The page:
However, the audio book, narrated by Jim Dale,  is something that may be more difficult to enjoy. Mr. Dale does wonderfully with narration, but his attempts at providing alternate voices for characters during dialogue are  sometimes quite distracting, out-of-place, or just poor, especially in cases of young female characters, of which there are several.  An apt comparison of Dale’s performance would be Morgan Freeman’s narration of March of the Penguins, if Freeman also attempted to voice over the cacophony of the penguins speech with his own imitation of their screeches and caws. Still, the dialogue is only such with certain characters, and if you can overcome the dialogue of these characters, which I did, then the audio book is an overall pleasant experience. Although, if you asked me, I would’ve given the  female dialogue to a female, for it seems more fitting to me.

For someone who has already read the book, I found the audio-book version to be one that I could listen to while I worked on other things, such as playing a game on my phone. Although, if you did not read the novel prior, this will likely not work for you. Moreover, since there is a plethora of characters, some of which one can easily mistake for another, reading along while listening to the audio book may be more helpful. Ultimately, it really depends on how you listen to (or should I say read?) an audio book.  It should be noted though, if audio books aren’t your thing, then just read the book instead.

Melville Got A Little Angry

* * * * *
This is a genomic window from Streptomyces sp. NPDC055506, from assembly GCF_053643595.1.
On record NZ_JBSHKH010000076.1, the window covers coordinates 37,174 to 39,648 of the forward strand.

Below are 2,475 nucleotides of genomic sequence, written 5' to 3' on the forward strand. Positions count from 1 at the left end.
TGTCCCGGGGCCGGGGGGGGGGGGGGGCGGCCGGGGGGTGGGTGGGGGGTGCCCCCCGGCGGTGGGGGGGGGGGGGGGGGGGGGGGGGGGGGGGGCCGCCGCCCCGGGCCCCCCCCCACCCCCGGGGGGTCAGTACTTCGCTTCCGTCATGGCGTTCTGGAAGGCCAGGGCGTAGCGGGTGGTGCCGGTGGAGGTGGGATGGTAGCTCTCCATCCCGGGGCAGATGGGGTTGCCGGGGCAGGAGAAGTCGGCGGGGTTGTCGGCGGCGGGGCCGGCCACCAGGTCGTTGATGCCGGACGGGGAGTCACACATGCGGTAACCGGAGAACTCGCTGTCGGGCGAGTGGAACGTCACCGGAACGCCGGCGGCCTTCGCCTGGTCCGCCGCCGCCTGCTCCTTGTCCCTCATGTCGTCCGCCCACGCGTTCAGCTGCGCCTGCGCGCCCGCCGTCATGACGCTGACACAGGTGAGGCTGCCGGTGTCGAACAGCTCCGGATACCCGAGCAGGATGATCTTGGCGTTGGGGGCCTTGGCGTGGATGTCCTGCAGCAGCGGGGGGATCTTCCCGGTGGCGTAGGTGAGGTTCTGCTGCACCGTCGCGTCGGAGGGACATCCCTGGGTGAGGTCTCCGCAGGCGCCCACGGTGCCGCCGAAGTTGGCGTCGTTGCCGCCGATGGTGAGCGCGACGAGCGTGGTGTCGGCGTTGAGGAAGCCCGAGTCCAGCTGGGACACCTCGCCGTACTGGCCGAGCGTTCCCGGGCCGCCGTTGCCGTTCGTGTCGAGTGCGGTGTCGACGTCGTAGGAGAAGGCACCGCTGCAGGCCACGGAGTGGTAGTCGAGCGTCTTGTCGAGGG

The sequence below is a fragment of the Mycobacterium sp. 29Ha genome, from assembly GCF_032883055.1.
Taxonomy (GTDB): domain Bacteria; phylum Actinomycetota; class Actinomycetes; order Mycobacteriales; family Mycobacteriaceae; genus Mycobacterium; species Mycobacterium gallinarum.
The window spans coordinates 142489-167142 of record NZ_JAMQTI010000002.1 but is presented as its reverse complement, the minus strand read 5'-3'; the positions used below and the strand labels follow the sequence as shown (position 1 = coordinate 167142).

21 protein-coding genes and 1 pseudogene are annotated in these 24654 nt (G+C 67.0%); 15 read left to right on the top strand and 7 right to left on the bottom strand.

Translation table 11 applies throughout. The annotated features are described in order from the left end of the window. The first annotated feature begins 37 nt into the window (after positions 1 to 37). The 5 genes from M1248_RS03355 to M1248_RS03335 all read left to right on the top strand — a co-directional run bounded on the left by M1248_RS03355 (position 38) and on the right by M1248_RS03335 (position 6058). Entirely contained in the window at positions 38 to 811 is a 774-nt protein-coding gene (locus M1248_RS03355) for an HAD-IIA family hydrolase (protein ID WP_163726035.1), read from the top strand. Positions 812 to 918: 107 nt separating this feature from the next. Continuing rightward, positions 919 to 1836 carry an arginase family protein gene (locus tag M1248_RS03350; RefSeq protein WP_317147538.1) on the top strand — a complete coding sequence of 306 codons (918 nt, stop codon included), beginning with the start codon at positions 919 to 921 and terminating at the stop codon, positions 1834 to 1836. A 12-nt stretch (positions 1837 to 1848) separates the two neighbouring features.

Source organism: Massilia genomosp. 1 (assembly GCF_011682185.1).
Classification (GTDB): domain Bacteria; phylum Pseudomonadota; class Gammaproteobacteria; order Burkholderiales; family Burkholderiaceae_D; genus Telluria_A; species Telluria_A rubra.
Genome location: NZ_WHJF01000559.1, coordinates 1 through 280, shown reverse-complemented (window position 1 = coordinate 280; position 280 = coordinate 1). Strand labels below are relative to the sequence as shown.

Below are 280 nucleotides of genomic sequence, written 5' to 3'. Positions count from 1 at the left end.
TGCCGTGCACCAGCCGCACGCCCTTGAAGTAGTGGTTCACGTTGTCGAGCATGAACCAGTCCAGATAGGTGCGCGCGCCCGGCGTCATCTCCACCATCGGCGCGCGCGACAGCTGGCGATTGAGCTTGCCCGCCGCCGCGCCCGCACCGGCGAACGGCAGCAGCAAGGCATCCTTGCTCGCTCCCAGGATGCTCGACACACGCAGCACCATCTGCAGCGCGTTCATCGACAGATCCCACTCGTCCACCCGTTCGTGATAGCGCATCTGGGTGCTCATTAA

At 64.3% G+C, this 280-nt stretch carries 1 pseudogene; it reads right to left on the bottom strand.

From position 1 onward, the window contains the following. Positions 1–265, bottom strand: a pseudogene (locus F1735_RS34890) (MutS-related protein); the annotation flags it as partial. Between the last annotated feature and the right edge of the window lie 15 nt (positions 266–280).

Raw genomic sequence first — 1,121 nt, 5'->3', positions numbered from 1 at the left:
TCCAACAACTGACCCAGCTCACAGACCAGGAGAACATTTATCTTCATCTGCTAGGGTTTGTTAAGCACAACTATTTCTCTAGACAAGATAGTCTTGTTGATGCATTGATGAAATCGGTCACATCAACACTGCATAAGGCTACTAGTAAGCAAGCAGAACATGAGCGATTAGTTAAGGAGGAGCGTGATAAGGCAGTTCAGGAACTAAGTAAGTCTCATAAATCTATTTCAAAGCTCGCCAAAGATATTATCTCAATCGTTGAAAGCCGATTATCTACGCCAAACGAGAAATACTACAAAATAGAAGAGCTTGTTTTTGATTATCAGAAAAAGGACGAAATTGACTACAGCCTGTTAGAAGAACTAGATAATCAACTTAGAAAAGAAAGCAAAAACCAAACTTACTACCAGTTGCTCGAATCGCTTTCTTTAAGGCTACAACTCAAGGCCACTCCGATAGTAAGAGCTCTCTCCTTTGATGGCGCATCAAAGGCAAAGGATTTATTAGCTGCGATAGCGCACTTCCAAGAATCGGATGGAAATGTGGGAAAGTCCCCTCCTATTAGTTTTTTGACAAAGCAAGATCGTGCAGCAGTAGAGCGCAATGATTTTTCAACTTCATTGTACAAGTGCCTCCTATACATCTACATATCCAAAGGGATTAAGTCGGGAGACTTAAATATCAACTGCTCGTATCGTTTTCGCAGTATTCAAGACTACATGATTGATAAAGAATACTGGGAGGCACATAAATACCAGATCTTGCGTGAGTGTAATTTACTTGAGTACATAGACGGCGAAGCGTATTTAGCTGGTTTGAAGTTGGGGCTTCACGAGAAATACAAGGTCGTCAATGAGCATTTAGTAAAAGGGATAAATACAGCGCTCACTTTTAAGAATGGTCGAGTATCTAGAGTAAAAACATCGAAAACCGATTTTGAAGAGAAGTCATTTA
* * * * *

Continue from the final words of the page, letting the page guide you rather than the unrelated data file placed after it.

Well, here’s a book I have no intention of reading anytime soon: Herman Melville’s seventh novel Pierre; Or the Ambiguities. If you enjoy adventure, action, intrigue, excitement, and fun, then this book is not for you. If you are fond of confusing philosophical musings, abstract and overly dramatic prose, a plot that is occasionally incoherent, the protestations of a frustrated man, and the possibility of incest, then this book is more up your alley.  Pierre; or the Ambiguities is a novel that pretends to be three things simultaneously: a romance, a philosophic, and a critique; but the truth is, Pierre; or the Ambiguities is just one long, complicated, and unnecessary  letter of complaint.  The protagonist — Pierre — is quite obviously Melville that at times one wants to role his or her eyes,  and the actions and conflicts that Pierre is involved in are evidently a comparison to Melville’s strife. There is even a hundred or so pages devoted to a critique on Melville’s perspective of print media at the time. Clearly, Melville had some scores to settle, but rather do so privately and personally, he just pens a wacky and perplexing novel that only further hurt himself. And while there are some positives to this novel, they are so scarce that they are not even worth mentioning. Overall, Pierre; or the Ambiguities is a novel that was written by Melville for Melville and is, in many ways, probably his favorite book — perhaps only second to Moby Dick — solely upon how he arrogantly portrays himself, I mean, Pierre. I would suggest to anyone that this book is  a waste of time, and should one wish to read it, the entirety of this novel and of Melville’s personal tribulations can be summarized in a paragraph in his biography on Wikipedia.